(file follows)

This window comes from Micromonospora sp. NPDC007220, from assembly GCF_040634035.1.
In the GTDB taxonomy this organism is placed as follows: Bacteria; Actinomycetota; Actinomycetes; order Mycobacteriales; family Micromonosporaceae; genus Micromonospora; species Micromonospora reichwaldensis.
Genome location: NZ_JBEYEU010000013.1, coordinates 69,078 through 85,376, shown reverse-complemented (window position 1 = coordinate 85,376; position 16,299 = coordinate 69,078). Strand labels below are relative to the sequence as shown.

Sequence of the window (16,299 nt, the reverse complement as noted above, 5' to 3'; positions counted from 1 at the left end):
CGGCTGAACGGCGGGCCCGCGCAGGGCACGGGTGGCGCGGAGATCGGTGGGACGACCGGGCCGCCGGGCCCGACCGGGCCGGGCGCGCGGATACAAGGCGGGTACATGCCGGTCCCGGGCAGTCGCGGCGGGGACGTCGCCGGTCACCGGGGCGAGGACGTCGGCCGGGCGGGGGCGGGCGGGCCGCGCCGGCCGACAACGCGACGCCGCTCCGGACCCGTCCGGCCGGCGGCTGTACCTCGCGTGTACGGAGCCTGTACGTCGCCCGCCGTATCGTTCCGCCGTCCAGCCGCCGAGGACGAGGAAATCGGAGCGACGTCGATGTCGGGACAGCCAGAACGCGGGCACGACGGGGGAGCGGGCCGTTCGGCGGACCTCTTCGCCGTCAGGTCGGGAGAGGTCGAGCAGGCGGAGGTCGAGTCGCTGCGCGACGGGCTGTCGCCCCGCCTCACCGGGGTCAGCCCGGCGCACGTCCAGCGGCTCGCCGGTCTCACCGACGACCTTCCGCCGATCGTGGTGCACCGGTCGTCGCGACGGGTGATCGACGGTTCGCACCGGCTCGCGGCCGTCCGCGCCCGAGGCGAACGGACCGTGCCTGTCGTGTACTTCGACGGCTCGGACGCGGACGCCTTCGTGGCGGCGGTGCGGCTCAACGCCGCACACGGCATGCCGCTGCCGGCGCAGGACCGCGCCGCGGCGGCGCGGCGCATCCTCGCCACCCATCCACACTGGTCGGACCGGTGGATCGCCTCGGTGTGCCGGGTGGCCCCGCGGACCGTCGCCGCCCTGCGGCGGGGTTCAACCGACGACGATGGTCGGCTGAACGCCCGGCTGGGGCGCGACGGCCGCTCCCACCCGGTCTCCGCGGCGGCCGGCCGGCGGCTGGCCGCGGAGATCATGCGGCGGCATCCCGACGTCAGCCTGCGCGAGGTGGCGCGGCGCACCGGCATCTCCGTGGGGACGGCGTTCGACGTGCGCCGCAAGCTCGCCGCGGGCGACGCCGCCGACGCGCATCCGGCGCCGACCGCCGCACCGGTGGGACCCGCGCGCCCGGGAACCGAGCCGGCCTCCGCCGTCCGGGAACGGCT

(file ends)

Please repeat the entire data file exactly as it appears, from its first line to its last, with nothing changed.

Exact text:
This window comes from Micromonospora sp. NPDC007220, from assembly GCF_040634035.1.
In the GTDB taxonomy this organism is placed as follows: Bacteria; Actinomycetota; Actinomycetes; order Mycobacteriales; family Micromonosporaceae; genus Micromonospora; species Micromonospora reichwaldensis.
Genome location: NZ_JBEYEU010000013.1, coordinates 69,078 through 85,376, shown reverse-complemented (window position 1 = coordinate 85,376; position 16,299 = coordinate 69,078). Strand labels below are relative to the sequence as shown.

Sequence of the window (16,299 nt, the reverse complement as noted above, 5' to 3'; positions counted from 1 at the left end):
CGGCTGAACGGCGGGCCCGCGCAGGGCACGGGTGGCGCGGAGATCGGTGGGACGACCGGGCCGCCGGGCCCGACCGGGCCGGGCGCGCGGATACAAGGCGGGTACATGCCGGTCCCGGGCAGTCGCGGCGGGGACGTCGCCGGTCACCGGGGCGAGGACGTCGGCCGGGCGGGGGCGGGCGGGCCGCGCCGGCCGACAACGCGACGCCGCTCCGGACCCGTCCGGCCGGCGGCTGTACCTCGCGTGTACGGAGCCTGTACGTCGCCCGCCGTATCGTTCCGCCGTCCAGCCGCCGAGGACGAGGAAATCGGAGCGACGTCGATGTCGGGACAGCCAGAACGCGGGCACGACGGGGGAGCGGGCCGTTCGGCGGACCTCTTCGCCGTCAGGTCGGGAGAGGTCGAGCAGGCGGAGGTCGAGTCGCTGCGCGACGGGCTGTCGCCCCGCCTCACCGGGGTCAGCCCGGCGCACGTCCAGCGGCTCGCCGGTCTCACCGACGACCTTCCGCCGATCGTGGTGCACCGGTCGTCGCGACGGGTGATCGACGGTTCGCACCGGCTCGCGGCCGTCCGCGCCCGAGGCGAACGGACCGTGCCTGTCGTGTACTTCGACGGCTCGGACGCGGACGCCTTCGTGGCGGCGGTGCGGCTCAACGCCGCACACGGCATGCCGCTGCCGGCGCAGGACCGCGCCGCGGCGGCGCGGCGCATCCTCGCCACCCATCCACACTGGTCGGACCGGTGGATCGCCTCGGTGTGCCGGGTGGCCCCGCGGACCGTCGCCGCCCTGCGGCGGGGTTCAACCGACGACGATGGTCGGCTGAACGCCCGGCTGGGGCGCGACGGCCGCTCCCACCCGGTCTCCGCGGCGGCCGGCCGGCGGCTGGCCGCGGAGATCATGCGGCGGCATCCCGACGTCAGCCTGCGCGAGGTGGCGCGGCGCACCGGCATCTCCGTGGGGACGGCGTTCGACGTGCGCCGCAAGCTCGCCGCGGGCGACGCCGCCGACGCGCATCCGGCGCCGACCGCCGCACCGGTGGGACCCGCGCGCCCGGGAACCGAGCCGGCCTCCGCCGTCCGGGAACGGCT